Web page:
Anytime you want your keys, wallet, glasses, or phone you can find them right there. Just think of it as a house for your belongings. Yeah, as long as your items are inside their little home, you know exactly where to look.
That means less stress and less wasting time. Just make sure you’re consistently putting your items back in their home at the end of the day. Otherwise, you’re going to start losing things even more often. But if you can incorporate this trick into your daily routine, you can swing by, grab everything you need and be on your way in just a few seconds.
The next time you’re doing chores or going through your to-do list, just track exactly how much time it takes to do each activity. This won’t actually save you time at first but it’s a simple and effective way to win the war against procrastination.
Well, let’s say you’re taking out the trash – it’s an annoying chore that you have to do pretty regularly. Even though you know deep down that it doesn’t take very long, you put it off anyway. You stall by watching videos or scrolling through social media. You’re essentially wasting time just to save yourself from something that you’re going to have to do either way.
So, what should you do instead? When you take out the trash time yourself it might only take you 90 seconds to remove the bag, take it outside and put in a new one. That’s 90 seconds out of the 16 hours that you spend awake and active every single day.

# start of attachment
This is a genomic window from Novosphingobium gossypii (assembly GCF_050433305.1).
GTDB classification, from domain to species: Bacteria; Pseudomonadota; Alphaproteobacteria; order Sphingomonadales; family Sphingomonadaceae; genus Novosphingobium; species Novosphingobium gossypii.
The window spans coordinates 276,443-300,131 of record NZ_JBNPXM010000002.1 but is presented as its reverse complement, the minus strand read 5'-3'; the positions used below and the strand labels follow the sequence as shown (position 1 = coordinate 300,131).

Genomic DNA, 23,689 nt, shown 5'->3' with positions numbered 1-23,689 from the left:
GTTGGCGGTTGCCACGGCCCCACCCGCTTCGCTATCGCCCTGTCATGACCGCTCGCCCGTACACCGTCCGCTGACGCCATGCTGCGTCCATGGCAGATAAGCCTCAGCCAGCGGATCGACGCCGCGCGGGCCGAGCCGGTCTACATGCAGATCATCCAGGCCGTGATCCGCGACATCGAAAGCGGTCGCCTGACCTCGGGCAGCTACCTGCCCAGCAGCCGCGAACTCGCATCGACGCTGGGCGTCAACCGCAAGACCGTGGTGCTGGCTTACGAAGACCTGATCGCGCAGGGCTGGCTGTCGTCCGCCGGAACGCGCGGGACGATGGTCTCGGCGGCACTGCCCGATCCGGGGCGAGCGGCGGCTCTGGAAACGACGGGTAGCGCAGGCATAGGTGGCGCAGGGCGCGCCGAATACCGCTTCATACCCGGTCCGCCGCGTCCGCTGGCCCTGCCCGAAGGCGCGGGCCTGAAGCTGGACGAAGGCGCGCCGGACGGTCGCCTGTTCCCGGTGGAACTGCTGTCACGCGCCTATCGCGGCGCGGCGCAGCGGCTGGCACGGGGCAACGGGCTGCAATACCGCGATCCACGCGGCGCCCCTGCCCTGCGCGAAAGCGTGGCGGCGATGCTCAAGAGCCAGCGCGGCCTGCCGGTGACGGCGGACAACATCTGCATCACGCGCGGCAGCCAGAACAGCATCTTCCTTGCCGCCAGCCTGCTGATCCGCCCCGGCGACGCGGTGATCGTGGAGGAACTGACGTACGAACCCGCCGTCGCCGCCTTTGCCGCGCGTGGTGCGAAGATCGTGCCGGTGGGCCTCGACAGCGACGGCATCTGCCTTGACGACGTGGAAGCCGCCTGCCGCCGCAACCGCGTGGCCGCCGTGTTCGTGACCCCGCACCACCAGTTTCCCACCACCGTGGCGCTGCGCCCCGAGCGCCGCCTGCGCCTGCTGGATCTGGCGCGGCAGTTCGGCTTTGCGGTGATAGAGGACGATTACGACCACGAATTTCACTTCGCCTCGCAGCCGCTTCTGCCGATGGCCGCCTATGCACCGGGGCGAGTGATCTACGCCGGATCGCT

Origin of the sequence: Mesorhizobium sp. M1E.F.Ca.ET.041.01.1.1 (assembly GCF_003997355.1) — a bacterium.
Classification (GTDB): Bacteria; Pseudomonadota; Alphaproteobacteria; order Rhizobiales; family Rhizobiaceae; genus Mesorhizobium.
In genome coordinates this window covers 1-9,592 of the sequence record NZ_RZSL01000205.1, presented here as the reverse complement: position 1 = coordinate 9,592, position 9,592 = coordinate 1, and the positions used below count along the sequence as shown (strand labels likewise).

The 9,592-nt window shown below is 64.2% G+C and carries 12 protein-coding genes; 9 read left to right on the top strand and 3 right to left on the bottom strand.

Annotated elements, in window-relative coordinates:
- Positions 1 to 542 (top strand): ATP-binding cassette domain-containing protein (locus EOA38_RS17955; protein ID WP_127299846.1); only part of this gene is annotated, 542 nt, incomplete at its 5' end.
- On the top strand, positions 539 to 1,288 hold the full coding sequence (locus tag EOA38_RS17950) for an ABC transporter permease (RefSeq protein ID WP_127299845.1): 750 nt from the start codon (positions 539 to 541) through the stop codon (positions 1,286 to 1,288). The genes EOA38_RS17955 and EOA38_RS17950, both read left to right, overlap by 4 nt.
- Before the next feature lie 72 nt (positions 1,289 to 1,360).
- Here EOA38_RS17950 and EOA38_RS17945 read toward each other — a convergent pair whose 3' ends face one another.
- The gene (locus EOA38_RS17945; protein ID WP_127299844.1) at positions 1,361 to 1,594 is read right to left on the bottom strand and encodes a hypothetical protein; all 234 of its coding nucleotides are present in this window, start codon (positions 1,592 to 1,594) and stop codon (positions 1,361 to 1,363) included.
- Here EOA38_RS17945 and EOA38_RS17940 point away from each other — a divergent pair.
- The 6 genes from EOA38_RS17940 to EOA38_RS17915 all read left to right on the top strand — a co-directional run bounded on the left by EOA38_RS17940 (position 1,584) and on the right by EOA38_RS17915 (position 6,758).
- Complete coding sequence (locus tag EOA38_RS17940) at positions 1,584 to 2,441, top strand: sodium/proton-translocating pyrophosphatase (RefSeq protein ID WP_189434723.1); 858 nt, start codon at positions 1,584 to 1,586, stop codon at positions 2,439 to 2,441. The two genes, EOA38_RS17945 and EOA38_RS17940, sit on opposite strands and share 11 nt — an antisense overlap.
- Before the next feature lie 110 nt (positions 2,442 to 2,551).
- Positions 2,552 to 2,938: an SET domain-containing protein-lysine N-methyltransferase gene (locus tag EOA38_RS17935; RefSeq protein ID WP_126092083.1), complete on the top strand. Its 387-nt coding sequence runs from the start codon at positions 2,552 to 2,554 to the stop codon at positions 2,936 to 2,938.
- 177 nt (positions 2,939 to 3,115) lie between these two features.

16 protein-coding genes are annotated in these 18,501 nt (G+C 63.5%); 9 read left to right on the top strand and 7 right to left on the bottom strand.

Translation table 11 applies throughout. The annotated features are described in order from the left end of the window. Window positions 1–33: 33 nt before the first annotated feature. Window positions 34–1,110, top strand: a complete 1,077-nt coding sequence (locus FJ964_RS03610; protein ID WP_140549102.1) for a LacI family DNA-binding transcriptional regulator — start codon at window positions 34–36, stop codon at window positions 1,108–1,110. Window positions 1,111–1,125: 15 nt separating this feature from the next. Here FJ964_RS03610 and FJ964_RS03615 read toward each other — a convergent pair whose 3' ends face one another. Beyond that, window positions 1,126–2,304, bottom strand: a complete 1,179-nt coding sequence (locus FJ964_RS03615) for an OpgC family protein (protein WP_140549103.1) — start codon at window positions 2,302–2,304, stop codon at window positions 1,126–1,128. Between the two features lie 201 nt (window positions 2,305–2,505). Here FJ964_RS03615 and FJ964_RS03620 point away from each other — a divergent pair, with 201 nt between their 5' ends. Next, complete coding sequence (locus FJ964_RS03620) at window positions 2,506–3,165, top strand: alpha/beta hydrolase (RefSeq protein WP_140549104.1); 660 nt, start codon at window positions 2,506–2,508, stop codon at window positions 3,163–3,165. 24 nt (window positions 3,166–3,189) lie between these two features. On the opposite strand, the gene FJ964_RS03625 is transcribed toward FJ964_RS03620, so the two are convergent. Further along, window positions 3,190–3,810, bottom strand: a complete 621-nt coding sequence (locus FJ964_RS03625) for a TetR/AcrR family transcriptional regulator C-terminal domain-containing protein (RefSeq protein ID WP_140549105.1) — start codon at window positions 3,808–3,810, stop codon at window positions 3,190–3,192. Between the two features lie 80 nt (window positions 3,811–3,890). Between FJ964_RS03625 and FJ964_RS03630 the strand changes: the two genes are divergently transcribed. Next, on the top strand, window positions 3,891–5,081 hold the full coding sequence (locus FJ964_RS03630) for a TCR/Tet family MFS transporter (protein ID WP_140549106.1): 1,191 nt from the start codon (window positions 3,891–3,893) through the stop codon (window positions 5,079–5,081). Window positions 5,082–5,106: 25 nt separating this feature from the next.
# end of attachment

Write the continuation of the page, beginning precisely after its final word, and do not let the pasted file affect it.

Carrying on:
By framing it in this context, it becomes a lot harder to justify procrastination. What that means is less time spent putting off your responsibilities. As an added bonus, you’ll notice yourself paying more attention to how much time you’re wasting on those little things throughout the day.
Clutter isn’t just messy to look at, it’s actually a major distractor when you’re trying to be productive. It distracts you by creating neural competition which naturally grabs your attention. This is especially problematic for people who have trouble focusing.
The presence of clutter pulls their attention away from their work and it just ruins their concentration. It’ll take you significantly longer to get the same job done because your brain is distracted by unnecessary stimuli. Just try spending a few minutes at the end of the day organizing your room or your desk and that way when you sit down to work you can be as productive and efficient as possible.